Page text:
Also, don't assume that all studio producers want to avoid hiring union members and would flee overseas to do so. Yes, they sometimes go to Canada because of residual issues with SAG actors, etc. but they also want to hire certain people for certain jobs. They often want a certain DGA director and a certain IATSE cinematographer and a certain WGA writer, etc.
Posted 10 June 2006 - 02:12 AM
Deakins does) then they're now free to do so without having to hire a operator to sit around and feel unwanted.
Posted 10 June 2006 - 02:55 AM
The film business is very conservative. Just because it's always been like that doesn't mean it's right. I welcome this kind of change - if a production wants the DP to operate or he himself prefers to (like Roger
Deakins does) then they're now free to do so without having to hire a operator to sit around and feel unwanted.
I don't think that's the problem, because the DP was always free to operate even if someone else had to be hired; the problem is the opposite when the DP may be forced to operate in order to get the job.
I've already listed the problems I would have if I had to operate on a bigger two-camera show, and almost all my shows are becoming two-camera shoots. When that happens, only the director at the monitors can see if the two cameras are framing in a similar way with the same headroom, plus I can't look for any technical problems or other issues from the other camera. The other operator may say that he had a problem and the director, not really knowing what to look for, might say that it was fine and to move on, and then later I get the dailies and see exactly what the operator was worried about, and had I been the one watching the monitor, I perhaps could have convinced the director to go for another take. Plus I lose all that quality time interacting with the director at the monitors, so it becomes just the script supervisor, producers, and director discussing the shots if they are in a different room with the monitors than where I am stuck behind one of the two cameras. Suddenly I'm the last one involved in all the discussions right before, during, and after the takes.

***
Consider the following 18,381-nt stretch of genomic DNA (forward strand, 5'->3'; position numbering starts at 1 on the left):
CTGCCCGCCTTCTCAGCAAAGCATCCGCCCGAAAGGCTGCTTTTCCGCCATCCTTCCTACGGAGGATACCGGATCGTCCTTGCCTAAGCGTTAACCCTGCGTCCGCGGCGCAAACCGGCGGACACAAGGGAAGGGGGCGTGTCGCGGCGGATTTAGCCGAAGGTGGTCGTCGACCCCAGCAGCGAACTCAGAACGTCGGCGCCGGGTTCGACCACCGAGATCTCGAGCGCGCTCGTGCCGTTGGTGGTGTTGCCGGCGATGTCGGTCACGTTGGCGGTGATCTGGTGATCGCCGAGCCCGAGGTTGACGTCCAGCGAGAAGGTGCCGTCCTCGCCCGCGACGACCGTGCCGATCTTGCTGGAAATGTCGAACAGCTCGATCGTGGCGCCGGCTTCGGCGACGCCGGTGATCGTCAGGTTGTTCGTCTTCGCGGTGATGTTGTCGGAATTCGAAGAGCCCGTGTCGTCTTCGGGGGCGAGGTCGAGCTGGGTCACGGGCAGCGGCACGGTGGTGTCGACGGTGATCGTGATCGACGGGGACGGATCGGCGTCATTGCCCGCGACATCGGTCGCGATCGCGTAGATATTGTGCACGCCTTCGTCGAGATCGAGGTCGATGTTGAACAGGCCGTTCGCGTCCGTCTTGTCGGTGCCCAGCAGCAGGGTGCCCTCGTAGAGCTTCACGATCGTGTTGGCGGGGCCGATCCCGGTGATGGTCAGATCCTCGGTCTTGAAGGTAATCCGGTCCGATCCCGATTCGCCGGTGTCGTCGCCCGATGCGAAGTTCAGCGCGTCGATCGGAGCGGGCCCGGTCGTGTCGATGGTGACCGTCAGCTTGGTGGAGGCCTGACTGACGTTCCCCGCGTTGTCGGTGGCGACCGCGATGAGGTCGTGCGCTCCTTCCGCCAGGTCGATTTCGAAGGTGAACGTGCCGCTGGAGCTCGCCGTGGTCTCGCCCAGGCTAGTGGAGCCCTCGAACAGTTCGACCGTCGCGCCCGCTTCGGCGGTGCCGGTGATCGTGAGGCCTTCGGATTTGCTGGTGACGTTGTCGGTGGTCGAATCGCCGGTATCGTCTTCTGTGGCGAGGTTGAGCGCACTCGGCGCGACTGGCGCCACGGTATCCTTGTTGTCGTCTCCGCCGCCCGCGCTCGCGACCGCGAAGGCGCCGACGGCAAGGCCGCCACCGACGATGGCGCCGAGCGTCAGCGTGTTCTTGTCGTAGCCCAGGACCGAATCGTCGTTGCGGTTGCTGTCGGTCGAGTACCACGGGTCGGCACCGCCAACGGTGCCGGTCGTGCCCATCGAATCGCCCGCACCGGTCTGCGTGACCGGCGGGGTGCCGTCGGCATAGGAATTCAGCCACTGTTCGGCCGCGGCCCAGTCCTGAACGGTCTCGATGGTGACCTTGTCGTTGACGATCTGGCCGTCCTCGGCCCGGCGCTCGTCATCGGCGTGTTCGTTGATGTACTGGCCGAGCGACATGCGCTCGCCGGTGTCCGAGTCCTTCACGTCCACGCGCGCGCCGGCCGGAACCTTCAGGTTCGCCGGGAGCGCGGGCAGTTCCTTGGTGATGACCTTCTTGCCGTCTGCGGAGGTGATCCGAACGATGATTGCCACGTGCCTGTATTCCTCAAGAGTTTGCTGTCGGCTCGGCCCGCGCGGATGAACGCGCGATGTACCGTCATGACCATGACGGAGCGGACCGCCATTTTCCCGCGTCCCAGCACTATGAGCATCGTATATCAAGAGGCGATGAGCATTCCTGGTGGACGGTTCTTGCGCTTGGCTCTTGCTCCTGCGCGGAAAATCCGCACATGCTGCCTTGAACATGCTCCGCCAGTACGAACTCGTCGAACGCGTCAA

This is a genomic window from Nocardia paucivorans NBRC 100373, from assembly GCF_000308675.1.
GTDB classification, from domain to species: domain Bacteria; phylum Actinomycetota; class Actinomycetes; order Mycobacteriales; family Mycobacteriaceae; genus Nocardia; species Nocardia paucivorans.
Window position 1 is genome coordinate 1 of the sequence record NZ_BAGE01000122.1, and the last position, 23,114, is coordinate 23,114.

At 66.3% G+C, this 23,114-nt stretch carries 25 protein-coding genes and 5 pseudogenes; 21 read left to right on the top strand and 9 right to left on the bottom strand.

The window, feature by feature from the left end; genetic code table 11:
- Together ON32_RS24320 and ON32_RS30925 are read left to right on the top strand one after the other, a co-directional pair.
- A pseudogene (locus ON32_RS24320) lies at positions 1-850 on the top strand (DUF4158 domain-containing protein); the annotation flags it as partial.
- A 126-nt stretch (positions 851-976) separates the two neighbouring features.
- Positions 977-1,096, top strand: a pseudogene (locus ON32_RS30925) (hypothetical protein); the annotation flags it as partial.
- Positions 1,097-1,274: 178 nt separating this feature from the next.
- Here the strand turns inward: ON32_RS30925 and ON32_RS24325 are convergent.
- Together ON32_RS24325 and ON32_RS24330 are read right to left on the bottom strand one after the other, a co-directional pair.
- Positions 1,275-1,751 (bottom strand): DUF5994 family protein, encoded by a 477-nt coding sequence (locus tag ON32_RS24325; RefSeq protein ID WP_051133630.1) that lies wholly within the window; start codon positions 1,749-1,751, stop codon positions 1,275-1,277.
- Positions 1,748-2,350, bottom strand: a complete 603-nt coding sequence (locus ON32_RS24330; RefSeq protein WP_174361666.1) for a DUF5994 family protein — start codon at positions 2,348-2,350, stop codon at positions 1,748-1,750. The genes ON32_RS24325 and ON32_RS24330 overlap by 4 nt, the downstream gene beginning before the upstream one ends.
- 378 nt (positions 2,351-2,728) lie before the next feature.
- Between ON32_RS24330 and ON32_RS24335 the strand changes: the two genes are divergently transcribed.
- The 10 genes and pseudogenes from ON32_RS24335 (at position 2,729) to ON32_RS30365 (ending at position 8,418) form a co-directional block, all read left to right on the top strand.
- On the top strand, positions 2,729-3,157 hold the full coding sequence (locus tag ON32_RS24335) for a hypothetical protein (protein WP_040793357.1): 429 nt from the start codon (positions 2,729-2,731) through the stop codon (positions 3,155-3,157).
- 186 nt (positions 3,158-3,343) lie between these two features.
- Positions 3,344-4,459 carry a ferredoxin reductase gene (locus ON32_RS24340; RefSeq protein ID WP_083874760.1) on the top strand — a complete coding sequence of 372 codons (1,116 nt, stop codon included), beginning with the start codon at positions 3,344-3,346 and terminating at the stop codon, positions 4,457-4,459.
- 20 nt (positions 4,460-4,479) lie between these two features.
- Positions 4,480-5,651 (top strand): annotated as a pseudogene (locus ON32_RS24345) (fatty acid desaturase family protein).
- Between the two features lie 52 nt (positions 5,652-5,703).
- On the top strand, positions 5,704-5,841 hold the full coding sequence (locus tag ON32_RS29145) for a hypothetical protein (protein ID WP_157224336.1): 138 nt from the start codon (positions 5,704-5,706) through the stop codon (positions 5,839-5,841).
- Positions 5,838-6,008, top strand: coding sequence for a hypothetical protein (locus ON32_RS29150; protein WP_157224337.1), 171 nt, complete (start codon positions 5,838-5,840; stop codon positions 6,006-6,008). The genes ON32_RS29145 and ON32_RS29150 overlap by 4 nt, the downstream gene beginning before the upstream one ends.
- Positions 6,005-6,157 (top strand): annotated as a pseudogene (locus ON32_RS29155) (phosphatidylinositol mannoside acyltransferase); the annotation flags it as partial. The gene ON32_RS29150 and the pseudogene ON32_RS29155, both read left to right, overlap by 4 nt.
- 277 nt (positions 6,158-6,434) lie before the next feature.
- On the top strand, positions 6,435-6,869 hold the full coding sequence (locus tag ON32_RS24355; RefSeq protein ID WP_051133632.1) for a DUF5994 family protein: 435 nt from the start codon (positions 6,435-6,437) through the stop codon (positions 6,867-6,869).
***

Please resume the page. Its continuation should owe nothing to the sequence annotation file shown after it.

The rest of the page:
Posted 10 June 2006 - 04:16 AM
Posted 10 June 2006 - 09:46 AM
Then, of course, there's Robert Rodriguez, who directs, dops, and ops. Either he belongs to every union, or he works outside the union system altogether (except for using SAG actors). Does anyone know if he belongs to any union?
He's in Local 600 as a DP, although I think he joined the union as an operator. He was also part of the Director's Guild, but he quit when they wouldn't allow him to give Frank Miller a co-directing credit on SIN CITY.
Posted 10 June 2006 - 10:41 AM
If a producer wishes to omit a camera operator in his payroll and hire a DOP who is willing to do a double duty. Then he or she ought to be free to do so.
However, it is very unwise to omit a camera operator in the production because he or she has honed a skill which is incidentally invaluable to the ongoing craft of film-making.
I, for one, believe that the reason why "The Bourne Supremacy" was such as enjoyable viewing experience for me, was because of Klemens Becker's involvement.
The radical right wing nut in the cinematography.com forum.
P.s. Labour unions have become the new de facto censorship bureau for alternative film-making in the film industry